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Sep 12 2010

On being number 11

I’m working from my phone, just got to South Carolina, haven’t got internet, so forgive any wonky formatting.

I just read a piece by Thomas L. Friedman about a “Newsweek” article that ranks the US as the eleventh best country to live. I wonder sometimes if the rest of the world gets bored of us always trying to be first. Some people would say something like well done america for being so high on the list or that’s impressive considering some of the great other countries in the world.

He argues that the reason america sucks (being eleventh would probably lead us to kill ourselves if we had japan’s sense of honor) is because our students aren’t motivated and everyone wants to get rich quick – he seems to think this is an american problem not a human one, for some reason. And he argues that the greatest generation was better, and they were better because they had a better attitude and wanted to make sacrifices.  Obsession with being the greatest and number one in everything doesn’t make his ranking of things americans do that are bloody stupid for some reason.

According to Newsweek, it looks like we lag further behind on health and quality of life than we do on education, in absolute terms if not in ranking. Five years difference in average healthy life span isn’t small potatoes. And I call bullshit that the greatest generation had better attitudes. They had a very specific set of circumstances to deal with, and we have a much different one, but anyone arguing that they had better quality of life, healthcare, lifespan, or education is just being ridiculous.

Look at the other top countries and tell me how a country that values independence, freedom, diversity and size can compete with little, rich, homogenous countries? I think we should be amazed that a country with so many immigrants from countries that are much lower on the list is even competing at all.

I’m not saying that there aren’t things, particularly within education and healthcare, that need to be fixed, but I think blaming it on the wrong attitude is a completely shallow and curmugeonly way of looking at what is in fact a very complicated problem because of economy, scale, and a varied population. If he’s got a problem with selfish attitudes destroying america, I’d love to see any evidence that that is true.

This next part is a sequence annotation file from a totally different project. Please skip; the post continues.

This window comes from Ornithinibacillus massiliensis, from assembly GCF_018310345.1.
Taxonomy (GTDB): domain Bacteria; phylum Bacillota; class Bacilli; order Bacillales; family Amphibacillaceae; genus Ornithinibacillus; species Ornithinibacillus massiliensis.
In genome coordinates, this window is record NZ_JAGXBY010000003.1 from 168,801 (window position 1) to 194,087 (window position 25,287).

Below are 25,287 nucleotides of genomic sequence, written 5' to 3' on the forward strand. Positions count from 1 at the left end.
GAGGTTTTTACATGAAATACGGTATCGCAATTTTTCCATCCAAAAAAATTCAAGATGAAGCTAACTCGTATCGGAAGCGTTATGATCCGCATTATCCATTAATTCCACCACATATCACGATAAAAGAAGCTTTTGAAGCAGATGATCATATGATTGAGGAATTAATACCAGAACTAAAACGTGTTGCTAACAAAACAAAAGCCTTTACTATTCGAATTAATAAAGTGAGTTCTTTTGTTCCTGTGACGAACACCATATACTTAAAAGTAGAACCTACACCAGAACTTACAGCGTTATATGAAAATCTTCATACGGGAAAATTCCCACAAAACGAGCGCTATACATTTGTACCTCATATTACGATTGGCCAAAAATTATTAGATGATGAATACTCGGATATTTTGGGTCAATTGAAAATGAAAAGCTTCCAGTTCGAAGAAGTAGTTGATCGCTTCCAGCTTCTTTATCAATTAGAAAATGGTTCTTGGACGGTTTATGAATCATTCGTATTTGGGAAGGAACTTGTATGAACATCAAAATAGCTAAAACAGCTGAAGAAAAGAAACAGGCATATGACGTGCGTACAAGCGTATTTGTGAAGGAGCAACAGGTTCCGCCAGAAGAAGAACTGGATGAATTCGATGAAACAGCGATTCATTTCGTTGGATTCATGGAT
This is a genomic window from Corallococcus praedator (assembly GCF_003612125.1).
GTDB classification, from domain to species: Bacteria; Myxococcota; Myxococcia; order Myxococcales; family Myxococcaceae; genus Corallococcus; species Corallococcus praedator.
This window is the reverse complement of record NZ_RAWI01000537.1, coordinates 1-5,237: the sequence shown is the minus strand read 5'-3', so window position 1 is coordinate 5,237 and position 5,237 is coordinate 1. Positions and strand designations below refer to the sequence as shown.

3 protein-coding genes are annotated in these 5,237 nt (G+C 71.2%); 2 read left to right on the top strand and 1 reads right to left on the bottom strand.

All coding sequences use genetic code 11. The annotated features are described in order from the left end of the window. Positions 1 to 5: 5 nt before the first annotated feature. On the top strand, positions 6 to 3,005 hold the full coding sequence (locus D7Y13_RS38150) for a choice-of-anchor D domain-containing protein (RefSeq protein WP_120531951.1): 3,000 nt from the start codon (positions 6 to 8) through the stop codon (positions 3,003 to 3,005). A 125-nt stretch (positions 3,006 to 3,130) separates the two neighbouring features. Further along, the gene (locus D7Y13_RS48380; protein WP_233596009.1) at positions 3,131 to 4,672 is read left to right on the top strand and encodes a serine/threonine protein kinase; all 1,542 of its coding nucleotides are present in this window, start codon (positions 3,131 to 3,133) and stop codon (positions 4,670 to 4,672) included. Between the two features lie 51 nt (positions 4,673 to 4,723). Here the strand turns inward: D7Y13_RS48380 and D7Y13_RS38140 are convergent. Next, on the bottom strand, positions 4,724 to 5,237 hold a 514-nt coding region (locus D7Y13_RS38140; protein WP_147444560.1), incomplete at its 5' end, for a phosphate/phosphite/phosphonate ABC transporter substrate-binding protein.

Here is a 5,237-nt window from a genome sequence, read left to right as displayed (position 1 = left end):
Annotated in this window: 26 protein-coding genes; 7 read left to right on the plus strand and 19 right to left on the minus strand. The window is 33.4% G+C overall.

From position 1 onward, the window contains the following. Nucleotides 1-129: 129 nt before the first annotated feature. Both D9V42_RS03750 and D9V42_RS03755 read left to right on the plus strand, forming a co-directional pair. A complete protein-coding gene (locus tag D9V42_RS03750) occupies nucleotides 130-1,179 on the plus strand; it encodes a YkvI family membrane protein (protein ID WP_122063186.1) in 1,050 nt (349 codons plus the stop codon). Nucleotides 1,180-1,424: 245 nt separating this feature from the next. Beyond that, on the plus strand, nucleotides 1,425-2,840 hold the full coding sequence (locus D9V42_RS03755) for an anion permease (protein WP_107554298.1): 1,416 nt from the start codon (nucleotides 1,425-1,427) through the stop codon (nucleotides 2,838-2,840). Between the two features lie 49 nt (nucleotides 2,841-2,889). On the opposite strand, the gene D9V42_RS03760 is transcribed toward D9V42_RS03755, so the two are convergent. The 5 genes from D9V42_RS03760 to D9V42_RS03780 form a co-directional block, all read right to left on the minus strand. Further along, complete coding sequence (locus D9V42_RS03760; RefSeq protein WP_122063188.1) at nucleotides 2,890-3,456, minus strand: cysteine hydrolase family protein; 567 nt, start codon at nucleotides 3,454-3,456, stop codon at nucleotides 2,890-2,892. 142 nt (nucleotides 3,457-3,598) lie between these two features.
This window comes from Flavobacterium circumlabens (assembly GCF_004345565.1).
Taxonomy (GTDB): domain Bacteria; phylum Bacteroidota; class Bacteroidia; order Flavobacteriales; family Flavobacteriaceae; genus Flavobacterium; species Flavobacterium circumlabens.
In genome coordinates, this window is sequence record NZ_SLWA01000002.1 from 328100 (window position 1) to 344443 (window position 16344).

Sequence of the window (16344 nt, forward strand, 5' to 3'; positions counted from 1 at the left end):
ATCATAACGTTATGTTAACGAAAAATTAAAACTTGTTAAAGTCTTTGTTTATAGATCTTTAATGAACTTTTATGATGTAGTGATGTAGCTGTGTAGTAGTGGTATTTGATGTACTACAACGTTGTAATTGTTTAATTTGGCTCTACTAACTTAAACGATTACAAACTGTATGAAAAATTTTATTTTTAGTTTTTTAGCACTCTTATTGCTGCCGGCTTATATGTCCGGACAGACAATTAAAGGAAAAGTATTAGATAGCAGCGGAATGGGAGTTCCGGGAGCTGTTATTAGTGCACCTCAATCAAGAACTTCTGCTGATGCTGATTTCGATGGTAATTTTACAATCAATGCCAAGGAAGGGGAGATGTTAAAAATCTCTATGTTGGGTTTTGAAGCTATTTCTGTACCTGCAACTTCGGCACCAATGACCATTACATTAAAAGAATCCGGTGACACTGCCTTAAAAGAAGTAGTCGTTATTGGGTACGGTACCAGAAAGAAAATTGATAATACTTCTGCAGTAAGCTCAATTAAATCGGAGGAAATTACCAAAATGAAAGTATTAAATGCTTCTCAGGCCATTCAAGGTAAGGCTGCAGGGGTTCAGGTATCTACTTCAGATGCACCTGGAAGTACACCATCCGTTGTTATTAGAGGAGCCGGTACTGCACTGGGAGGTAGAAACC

3 comments

  1. 1
    tsactuo

    Thomas Friedman is really hit-or-miss. When he hits, he really hits it out of the park. When he misses, his stuff either infuriating or embarrassing to read. On the other hand, it makes reading Friedman kind of exciting, because you never know which it’s going to be when you see a new article or interview of his.

    There are a myriad of reasons this country is in the state it is, and to properly cite them all it’d make not one but a series of books. When and if someone does research and write such an socio-eco-political epic, they’ll be up for a Pulitzer or Nobel… or they’ll be lynched. Or both. I’m pretty sure it’s a book very few will want to read, if it’s truthful, objective.

  2. 2
    givesgoodemail

    The problem with making the “we are too selfish” claim against American culture is that American culture has been infiltrating into other cultures ever since we abandoned the isolationist attitudes that were prevalent until the onset of WWII. Save for the speech and signs, it’s becoming difficult to tell many countries from America now.

    If American culture is a selfish one, every other culture in the world (save the isolated ones such as North Korea) is suffering from the same thing.

  3. 3
    JP

    I think I actively make myself more stupid when I read Newsweek or Thomas Friedman, so I stopped doing that.

    And with respect to America, American has basically functioned as World Leader of the West since WWII (although it was immediately challenged by the Soviet Untion). If history is any guide, we should be leaving the World Power stage and entering the deligitimation stage, where the countries of the world respond less and less to U.S. “World Leadership” and U.S. culture in general.

    If you compare and contrast the First Gulf War with the most recent Iraq war and now Afghanistan, you can see the transition from World Leader to the stage we are now entering, that of delegitimation.

    And internally, we get to deal with the fact that we are now in a Crisis Era/K-Cycle winter, where social stress should continue to increase. This means that the political decisions make less and less sense overall. Again, contrast the First Gulf War to the Iraq War and Afghanistan.

    Expect more economic stress, political mismanagement, and general xenophobia going forward.

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